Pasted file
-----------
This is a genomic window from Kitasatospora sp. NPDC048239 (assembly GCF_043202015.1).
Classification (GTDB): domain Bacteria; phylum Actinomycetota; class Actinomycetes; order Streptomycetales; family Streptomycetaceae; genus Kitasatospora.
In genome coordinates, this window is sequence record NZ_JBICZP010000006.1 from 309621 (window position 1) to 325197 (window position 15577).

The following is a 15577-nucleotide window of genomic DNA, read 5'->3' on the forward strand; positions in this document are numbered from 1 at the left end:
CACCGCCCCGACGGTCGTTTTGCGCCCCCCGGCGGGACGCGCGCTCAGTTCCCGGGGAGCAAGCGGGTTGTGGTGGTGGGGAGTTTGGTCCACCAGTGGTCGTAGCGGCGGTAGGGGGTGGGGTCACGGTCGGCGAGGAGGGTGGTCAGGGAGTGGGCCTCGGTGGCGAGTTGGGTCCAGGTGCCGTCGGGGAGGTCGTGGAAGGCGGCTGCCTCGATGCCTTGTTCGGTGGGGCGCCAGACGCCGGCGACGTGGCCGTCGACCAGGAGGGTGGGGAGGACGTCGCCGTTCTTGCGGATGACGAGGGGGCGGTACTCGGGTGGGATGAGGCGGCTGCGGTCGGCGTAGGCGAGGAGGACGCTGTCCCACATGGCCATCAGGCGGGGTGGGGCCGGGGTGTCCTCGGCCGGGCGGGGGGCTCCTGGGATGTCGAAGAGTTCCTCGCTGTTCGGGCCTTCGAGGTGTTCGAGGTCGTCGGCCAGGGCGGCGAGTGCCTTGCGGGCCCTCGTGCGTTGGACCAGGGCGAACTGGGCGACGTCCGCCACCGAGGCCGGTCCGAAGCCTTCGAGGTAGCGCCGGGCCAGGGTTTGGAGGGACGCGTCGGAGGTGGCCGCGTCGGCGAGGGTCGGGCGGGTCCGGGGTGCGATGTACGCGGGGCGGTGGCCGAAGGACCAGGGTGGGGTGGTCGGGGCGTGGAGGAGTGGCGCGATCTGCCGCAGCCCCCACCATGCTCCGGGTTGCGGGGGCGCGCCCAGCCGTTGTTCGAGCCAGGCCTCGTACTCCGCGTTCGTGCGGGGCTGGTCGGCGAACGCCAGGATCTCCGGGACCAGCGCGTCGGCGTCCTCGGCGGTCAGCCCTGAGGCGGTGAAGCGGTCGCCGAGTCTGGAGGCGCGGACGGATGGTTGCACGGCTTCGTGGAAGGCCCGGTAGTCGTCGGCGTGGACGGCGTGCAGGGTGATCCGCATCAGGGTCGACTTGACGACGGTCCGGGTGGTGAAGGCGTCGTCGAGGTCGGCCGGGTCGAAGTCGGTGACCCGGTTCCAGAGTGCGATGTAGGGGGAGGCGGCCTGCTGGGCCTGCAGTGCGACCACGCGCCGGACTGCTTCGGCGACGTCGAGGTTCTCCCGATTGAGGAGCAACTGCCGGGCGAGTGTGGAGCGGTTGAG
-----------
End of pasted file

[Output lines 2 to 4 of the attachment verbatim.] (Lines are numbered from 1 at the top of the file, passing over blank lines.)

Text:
Classification (GTDB): domain Bacteria; phylum Actinomycetota; class Actinomycetes; order Streptomycetales; family Streptomycetaceae; genus Kitasatospora.
In genome coordinates, this window is sequence record NZ_JBICZP010000006.1 from 309621 (window position 1) to 325197 (window position 15577).

The following is a 15577-nucleotide window of genomic DNA, read 5'->3' on the forward strand; positions in this document are numbered from 1 at the left end: